One of the reasons I like reading romances is because of how they focus on problem solving. Characters may run away in the short term, but ultimately they have to knuckle down and do the hard work. People talk about the romancing and courting in these novels, but that’s not what’s important to me. Whether it’s a billionaire who never had to fight for anything or a single mom trying to do right by everyone but herself, or any number of other traditional romance plots, most romances look at what tears us apart, and what we need to do to pull together and stay that way. It’s never simple, and it could be internal and/or external forces opposing, but it’s always worth the effort.
Why is that important? Well, Holiday in the Hamptons might have an innocuous title, but it’s knee deep in the big problems. The book description barely hints at what’s going on, but you learn Felicity, or Fliss as she’s called, is a mental abuse survivor from the prologue (which you really should not skip over). Maybe half her side of the problems between her and Seth are a result of survival training in childhood. This is a second chances story, and both of them had to grow up a bit from their first whirlwind relationship and quick marriage with even quicker divorce. Fliss is not there at the beginning, but Seth has realized what he lost all those years ago and is willing to stick it out until she is ready. Even so, he doesn’t understand the depths of how this has affected her, or how much his own childhood is coloring his perceptions about what she’s doing and feeling.
I loved the many themes mixed into the story. The strongest were tied between perceptions versus reality, and how perfect is subjective and involves much more than looks.
The first theme opened up all sorts of amusing moments because Fliss is a twin, but the two of them have very different personalities. At the same time, underlying Fliss’s attempts to pretend to be her sister are complicated fears and deep-seated beliefs hammered into her through a lifetime of shielding her sister from harm. I can’t speak to Seth’s side without spoiling some stuff, but I’ll say at least that his feelings are based on more than just outward appearance, and always had been.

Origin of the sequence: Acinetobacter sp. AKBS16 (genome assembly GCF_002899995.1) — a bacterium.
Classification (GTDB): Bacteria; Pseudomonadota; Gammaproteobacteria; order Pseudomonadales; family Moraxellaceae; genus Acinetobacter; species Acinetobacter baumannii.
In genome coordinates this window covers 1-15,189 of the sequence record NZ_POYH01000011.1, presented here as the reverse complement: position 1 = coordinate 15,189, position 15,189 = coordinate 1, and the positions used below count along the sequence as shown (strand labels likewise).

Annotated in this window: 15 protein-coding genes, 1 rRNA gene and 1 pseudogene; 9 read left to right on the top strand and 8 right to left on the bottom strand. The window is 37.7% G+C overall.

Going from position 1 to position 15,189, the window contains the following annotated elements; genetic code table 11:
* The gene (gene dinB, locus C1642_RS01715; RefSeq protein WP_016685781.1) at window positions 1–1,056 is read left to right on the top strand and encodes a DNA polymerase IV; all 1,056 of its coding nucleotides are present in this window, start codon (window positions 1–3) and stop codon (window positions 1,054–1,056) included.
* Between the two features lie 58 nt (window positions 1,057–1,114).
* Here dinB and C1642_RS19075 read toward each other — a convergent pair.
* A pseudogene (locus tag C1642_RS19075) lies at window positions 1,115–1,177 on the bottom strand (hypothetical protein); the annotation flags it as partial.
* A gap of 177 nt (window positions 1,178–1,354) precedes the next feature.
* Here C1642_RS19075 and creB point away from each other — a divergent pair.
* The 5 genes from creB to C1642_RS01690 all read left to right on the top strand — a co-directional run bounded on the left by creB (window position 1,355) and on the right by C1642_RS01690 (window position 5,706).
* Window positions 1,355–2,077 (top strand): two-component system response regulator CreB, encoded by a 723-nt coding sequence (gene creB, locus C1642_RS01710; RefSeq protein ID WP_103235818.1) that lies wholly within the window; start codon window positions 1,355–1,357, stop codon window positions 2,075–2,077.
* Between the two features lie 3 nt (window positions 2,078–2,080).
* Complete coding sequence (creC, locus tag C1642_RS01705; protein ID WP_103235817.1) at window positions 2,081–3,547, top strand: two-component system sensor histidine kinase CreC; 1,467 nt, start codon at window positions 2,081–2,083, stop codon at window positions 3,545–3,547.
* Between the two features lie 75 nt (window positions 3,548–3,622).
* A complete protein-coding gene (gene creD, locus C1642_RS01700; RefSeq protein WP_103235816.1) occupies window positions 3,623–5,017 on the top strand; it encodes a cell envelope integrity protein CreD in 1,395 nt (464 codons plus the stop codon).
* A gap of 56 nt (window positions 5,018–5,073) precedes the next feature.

Seth being a veterinarian and Fliss working with dogs offers opportunities to open up, and many lessons in how to help someone suffering from PTSD. Usually PTSD stories are of soldiers, so I appreciated the look at how abuse victims are impacted even long after the abuse has stopped.
The delayed reveal of the details of their past relationship only annoyed me up to the point where we start to get Seth’s opinion. It becomes clear what happened then is both very tied to the present and part of what Fliss has to come to a new understanding about. This is also true of the time jumps and summaries throughout the story that allow it to take place over an extended period with enough time for Fliss to begin to heal realistically.
There were many wonderful supporting characters, including a romance author and a bunch of dogs, that were fully fleshed and not always supportive. There was one disappointing moment for me with a secondary character, but it was well within that person’s nature. I just hope she grows out of it. That disappointment is a big part of the theme of perfect being different for each person. No one else can recognize your perfect, so should not interfere when you’ve found it.
This is a complex story, and I could go on about it longer, but I’ll stop here with the following: Fliss and Seth are on a difficult journey. The characters, lead and supporting, are very real, and because of that, they can be frustrating. There are on-screen sex scenes, but both necessary to the plot and not described in significant detail. True to the romance promise, the book ends in a happily ever after, but it’s a hard road to get there with a lot to think about on the way. A strong tale well worth the read.
P.S. I received this title from the publisher through NetGalley in return for an honest review.